The documentary series which follows Grand Prix racing has proven to be a huge success in attracting new audiences to F1 since its launch in 2019.
However, some dramatization of storylines and the way he exaggerated rivalries led to some pushback from fans and pilots alike.
World champion Max Verstappen in particular declined to take part in the series because of what he thinks are too many lies.
“They faked a few rivalries that don’t really exist,” Verstappen said in an interview with the Associated press Last year. “So I decided not to be a part of it and I didn’t give any more interviews after that because there’s nothing you can show.”
F1 CEO Stefano Domenicali is well aware of the benefits the Netflix series has brought to the sport, but also understands why some drivers don’t like the way they can be portrayed.
He says that following discussions with teams about the situation, there will be pressure for Netflix to reverse some of the infringement so that all drivers feel comfortable participating.
Carlos Sainz Jr, McLaren, returns to his garage, Jean-Michel Tibi, Cameraman FOM
Photo by: Steven Tee / Motorsport Images
“There is no doubt that the Netflix project has had a very successful effect,” Domenicali said in an interview with selected media including Motorsport.com Italy.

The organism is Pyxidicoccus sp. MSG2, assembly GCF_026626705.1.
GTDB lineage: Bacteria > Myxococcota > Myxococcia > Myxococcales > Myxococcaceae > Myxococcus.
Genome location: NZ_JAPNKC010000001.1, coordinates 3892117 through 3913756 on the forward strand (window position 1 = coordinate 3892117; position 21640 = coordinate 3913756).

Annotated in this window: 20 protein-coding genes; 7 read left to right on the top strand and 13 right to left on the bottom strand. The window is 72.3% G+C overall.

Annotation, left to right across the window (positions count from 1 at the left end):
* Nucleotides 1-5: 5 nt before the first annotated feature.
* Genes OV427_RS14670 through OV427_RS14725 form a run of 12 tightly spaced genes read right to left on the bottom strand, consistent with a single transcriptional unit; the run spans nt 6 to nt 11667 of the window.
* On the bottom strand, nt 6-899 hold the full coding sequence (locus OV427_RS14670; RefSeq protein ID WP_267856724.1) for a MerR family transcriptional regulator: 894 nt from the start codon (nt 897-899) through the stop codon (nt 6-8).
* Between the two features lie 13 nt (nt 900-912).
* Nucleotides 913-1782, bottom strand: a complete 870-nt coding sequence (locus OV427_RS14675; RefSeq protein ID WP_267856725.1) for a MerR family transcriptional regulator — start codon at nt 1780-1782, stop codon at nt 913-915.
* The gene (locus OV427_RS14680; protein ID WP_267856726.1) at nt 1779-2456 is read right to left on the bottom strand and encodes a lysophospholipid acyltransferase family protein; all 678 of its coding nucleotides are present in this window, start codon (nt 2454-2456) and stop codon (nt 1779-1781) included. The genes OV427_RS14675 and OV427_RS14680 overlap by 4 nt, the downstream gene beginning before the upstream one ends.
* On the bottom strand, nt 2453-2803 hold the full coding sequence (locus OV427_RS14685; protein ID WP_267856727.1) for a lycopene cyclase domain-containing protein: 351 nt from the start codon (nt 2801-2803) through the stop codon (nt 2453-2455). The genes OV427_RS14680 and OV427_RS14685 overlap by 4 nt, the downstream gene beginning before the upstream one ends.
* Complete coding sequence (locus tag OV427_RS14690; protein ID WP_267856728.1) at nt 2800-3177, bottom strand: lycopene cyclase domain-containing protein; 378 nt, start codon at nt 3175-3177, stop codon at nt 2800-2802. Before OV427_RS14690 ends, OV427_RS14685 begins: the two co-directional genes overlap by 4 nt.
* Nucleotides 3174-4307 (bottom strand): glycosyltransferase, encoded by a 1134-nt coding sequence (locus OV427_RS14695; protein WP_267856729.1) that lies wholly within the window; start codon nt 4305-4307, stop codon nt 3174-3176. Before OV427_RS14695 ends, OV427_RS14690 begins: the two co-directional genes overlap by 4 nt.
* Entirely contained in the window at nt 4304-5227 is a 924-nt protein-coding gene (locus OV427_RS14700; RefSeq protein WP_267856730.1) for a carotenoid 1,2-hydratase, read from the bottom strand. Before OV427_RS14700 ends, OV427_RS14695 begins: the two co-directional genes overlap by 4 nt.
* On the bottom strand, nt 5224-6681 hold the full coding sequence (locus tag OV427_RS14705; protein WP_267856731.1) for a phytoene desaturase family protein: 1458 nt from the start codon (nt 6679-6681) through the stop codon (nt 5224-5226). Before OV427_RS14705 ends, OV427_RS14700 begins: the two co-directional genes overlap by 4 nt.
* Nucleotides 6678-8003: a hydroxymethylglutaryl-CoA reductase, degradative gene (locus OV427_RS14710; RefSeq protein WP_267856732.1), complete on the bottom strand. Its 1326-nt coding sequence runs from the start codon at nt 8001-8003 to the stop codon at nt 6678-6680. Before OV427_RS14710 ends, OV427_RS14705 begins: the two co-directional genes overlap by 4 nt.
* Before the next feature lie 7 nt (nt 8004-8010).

“In order to engage the interest of a new audience, a tone was used which in some ways was intended to dramatize the story.
“It’s an opportunity, but I think you have to understand it. We talked about it this weekend [in Bahrain] during a meeting with the teams as well.
“A driver who refuses to participate because he feels he is not being represented in the right way is not constructive; a dialogue is therefore necessary to understand how it can be included in a format that it deems correct.
“We are also going to talk to Netflix, because the story must not deviate from reality, otherwise it no longer sticks.
“It’s a subject that we will discuss with the drivers. We need to ensure that a project that has generated such exceptional traction has a language that continues to appeal, but without distorting the image and meaning of the sport we live with every day.
Verstappen isn’t the only driver to have expressed reservations about Netflix’s handling of them — or to use quotes and out-of-context communications to make things more dramatic.
Lando Norris said after the launch of the recent series: “Obviously there are comments and things here and there that might be out of place for sure. When you’re the person it’s about, you don’t You might not be so okay with that because it might make you feel like you said something at a time and place that definitely isn’t right.